- Swedish "Immigrant Literature" and the Ethnic Lens:The Representation of Cultural Diversity in Jonas Hassen Khemiri's Ett öga rött and Marjaneh Bakhtiari's Kalla det vad fan du vill
In recent years, overwhelming attention has been devoted to "immigrant literature" in Sweden as evidenced above all by the commercial success and critical acclaim since the mid 1990s of what Wolfgang Behschnitt has called the "second generation" of immigrant writers (Behschnitt). This attention has been occasioned by the emergence of a new national self-image in which Sweden is conceived of as a society, which, because of immigration, has become multicultural i.e. characterized by a high degree of ethnic diversity and marked by a fundamental dichotomy between Swedish and immigrant culture (Nilsson, "Literature and Diversity"; "Litteratur etnicitet"). Above all, this self-image generates interest in "immigrant literature" as an expression of "the new multicultural reality" (Behschnitt and Mohnike, "Interkulturelle" 83; Mohnike, "Doppelte" 150; Nilsson, "Literature and Diversity"; "Litteratur etnicitet"). More specifically, this kind of literature is expected to express the writers' respective ethnic cultures and thus function as a source of information about the non-Swedish ethnic cultures that make Sweden a multicultural society.
The ideological consequences of this understanding of contemporary Swedish "immigrant literature" has been criticized by several commentators (Behschnitt and Mohnike, "Interkulturelle" 87; Motturi 23; Nilsson, "Literature and Diversity"; Nilsson, "Litteratur etnicitet"). A typical example of this criticism can be found in Astrid Trotzig's essay "Makten över prefixen," in which the author argues that ethnicity has become a "lens" through which Swedish writers of foreign descent are [End Page 27] viewed (126). Trotzig brings to the fore several problems with this lens. First of all, she argues that it does not really focus on ethnicity as such, but on certain ethnicities. Not all writers who are immigrants are labeled "immigrant writers," which shows that the ethnic lens is discriminating (Trotzig 107-8). Secondly, she points out that the lens is homogenizing in that it eradicates important differences between "immigrant writers" (Trotzig 109-10). This goes hand in hand with a third problem identified by Trotzig, namely that the ethnic lens establishes similarities between "immigrant writers" by way of creating stereotypical fictions about their biographies. Last, but not least, Trotzig argues that the ethnic lens is "racializing" or even "racist" since it makes the immigrant writer's ethnicity the key to understanding his or her work (Trotzig 110-11). This kind of criticism of the ethnic lens is, however, not only formulated by critics, but also in the works of several "immigrant writers." This has been pointed out by Behschnitt, who argues that Swedish "immigrant novels" often "distort or subvert the same political and theoretical discourses with which critics [...] attempt to conceptualise them as literary phenomena" (Behschnitt 80).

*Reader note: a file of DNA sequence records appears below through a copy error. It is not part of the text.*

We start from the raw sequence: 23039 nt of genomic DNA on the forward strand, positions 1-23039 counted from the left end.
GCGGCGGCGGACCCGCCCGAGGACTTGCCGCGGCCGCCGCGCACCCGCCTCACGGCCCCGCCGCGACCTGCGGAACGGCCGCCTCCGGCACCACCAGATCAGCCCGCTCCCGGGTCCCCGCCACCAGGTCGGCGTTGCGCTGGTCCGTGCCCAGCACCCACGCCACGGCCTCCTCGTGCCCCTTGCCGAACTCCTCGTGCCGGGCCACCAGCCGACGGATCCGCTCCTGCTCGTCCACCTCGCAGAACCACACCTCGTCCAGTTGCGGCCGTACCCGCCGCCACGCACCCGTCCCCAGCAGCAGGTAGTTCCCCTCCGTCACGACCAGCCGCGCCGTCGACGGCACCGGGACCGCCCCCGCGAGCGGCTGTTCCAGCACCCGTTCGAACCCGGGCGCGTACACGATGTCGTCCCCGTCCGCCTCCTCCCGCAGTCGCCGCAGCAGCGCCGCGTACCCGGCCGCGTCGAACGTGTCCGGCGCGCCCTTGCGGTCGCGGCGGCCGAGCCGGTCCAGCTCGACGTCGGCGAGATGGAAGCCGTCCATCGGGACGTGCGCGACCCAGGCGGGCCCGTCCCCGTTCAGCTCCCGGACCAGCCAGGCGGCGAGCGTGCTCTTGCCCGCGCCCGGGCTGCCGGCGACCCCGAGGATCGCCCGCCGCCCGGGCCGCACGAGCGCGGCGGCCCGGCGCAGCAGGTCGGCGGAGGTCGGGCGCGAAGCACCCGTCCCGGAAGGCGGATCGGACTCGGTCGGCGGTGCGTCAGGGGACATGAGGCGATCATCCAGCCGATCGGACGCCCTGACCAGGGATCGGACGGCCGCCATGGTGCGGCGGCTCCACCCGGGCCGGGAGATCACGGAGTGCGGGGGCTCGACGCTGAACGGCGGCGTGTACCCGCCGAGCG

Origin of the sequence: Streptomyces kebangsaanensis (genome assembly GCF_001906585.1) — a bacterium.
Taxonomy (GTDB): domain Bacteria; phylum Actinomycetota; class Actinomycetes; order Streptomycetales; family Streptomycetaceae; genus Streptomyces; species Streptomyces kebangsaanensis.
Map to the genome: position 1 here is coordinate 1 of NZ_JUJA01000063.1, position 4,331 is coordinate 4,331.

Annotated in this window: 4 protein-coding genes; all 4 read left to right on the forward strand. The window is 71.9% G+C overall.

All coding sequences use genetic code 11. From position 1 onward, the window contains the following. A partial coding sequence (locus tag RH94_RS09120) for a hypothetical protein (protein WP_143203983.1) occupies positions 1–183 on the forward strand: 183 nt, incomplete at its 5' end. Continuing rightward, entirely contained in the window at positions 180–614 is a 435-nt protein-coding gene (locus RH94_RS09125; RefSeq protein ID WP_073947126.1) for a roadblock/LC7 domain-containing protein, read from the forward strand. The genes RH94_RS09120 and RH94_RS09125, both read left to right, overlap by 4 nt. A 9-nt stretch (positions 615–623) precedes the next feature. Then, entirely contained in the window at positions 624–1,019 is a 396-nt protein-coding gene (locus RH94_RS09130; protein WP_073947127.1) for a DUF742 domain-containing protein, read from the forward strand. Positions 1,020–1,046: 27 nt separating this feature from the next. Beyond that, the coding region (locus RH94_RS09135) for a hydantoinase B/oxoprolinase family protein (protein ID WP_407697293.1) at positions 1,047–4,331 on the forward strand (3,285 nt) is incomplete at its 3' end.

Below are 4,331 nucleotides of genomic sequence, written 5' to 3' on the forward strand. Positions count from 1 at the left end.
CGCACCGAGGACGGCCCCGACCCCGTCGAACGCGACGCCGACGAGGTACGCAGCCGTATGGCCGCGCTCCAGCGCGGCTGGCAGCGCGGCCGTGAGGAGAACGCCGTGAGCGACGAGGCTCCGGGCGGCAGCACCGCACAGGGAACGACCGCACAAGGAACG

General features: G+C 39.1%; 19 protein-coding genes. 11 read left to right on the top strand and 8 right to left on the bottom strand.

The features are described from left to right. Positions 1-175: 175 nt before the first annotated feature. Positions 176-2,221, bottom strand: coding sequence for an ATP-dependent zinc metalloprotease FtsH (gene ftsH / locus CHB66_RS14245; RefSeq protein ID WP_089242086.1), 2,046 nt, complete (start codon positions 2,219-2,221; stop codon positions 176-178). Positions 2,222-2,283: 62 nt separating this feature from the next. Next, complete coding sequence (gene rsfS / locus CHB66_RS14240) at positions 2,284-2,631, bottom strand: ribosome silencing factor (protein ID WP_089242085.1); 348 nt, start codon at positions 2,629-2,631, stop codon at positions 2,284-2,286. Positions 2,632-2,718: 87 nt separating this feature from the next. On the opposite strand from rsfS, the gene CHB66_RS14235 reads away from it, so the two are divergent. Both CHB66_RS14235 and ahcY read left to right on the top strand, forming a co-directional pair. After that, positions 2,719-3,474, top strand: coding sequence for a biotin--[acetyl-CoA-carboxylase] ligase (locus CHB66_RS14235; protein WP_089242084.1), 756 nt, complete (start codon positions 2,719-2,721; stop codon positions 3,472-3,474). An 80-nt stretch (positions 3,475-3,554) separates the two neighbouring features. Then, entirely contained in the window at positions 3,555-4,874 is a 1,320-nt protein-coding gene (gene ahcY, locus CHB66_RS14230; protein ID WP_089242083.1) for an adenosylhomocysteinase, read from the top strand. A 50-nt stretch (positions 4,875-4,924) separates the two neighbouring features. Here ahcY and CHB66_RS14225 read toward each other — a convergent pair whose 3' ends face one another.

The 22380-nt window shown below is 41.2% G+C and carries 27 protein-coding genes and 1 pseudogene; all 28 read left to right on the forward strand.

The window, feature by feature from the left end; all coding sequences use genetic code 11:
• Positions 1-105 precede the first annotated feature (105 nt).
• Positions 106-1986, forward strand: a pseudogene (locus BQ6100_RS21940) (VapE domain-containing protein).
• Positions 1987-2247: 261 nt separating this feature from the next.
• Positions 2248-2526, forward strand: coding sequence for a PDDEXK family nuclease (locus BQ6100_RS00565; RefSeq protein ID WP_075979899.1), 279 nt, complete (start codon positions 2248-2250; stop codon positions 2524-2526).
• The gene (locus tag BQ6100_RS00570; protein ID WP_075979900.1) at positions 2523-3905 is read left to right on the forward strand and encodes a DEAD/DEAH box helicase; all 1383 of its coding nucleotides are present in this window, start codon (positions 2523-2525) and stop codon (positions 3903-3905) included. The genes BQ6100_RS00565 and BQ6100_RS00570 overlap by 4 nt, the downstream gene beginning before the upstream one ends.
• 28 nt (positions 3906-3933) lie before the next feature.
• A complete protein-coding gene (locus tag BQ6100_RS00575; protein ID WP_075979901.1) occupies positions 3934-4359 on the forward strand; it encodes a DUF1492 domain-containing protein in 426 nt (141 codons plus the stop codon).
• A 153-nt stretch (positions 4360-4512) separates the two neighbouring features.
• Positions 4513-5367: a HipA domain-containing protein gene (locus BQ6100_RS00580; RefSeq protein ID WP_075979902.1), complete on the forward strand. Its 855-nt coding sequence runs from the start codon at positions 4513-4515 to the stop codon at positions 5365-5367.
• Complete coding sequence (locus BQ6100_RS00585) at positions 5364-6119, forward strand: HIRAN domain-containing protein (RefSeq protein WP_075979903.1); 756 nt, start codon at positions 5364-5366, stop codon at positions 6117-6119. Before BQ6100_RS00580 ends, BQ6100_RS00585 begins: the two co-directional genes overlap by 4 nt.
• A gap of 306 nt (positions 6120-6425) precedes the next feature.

The aim of this article is to describe how cultural diversity is represented in two literary works considered archetypical examples of contemporary Swedish "immigrant literature" (Mohnike, "Blick" 244)—namely Jonas Hassen Khemiri's Ett öga rött (2003; A Red Eye) and Marjaneh Bakhtiari's Kalla det vad fan du vill (2005; Call It What the Hell You Want)—and to show how these representations relate to the view on ethnicity generated by the self-image of Sweden as a multicultural society. I argue that this relationship is best understood as a "critical dialogue," since both authors question the use of ethnicity for understanding contemporary Swedish society and criticize the ideological effects of the ethnic lens.
Cultural Separatism or Assimilation?
Khemiri's Ett öga rött is a typical Bildungsroman (Behschnitt and Mohnike, "Bildung" 222) written in the form of a diary kept by the protagonist— the teenager Halim—and records, primarily, his "attempts to give structure to the diverse world around him and also define a unique category for himself" (Lacatus 98). Above all Halim tries to define his identity as an immigrant, a Muslim, and an Arab. Halim's attempts to [End Page 28] come to terms with his identity are, to a large extent, affected by other characters (Lacatus 98). The most important of these are Halim's father, Otman, and Dalanda, an old lady living in the Stockholm suburb Skärholmen...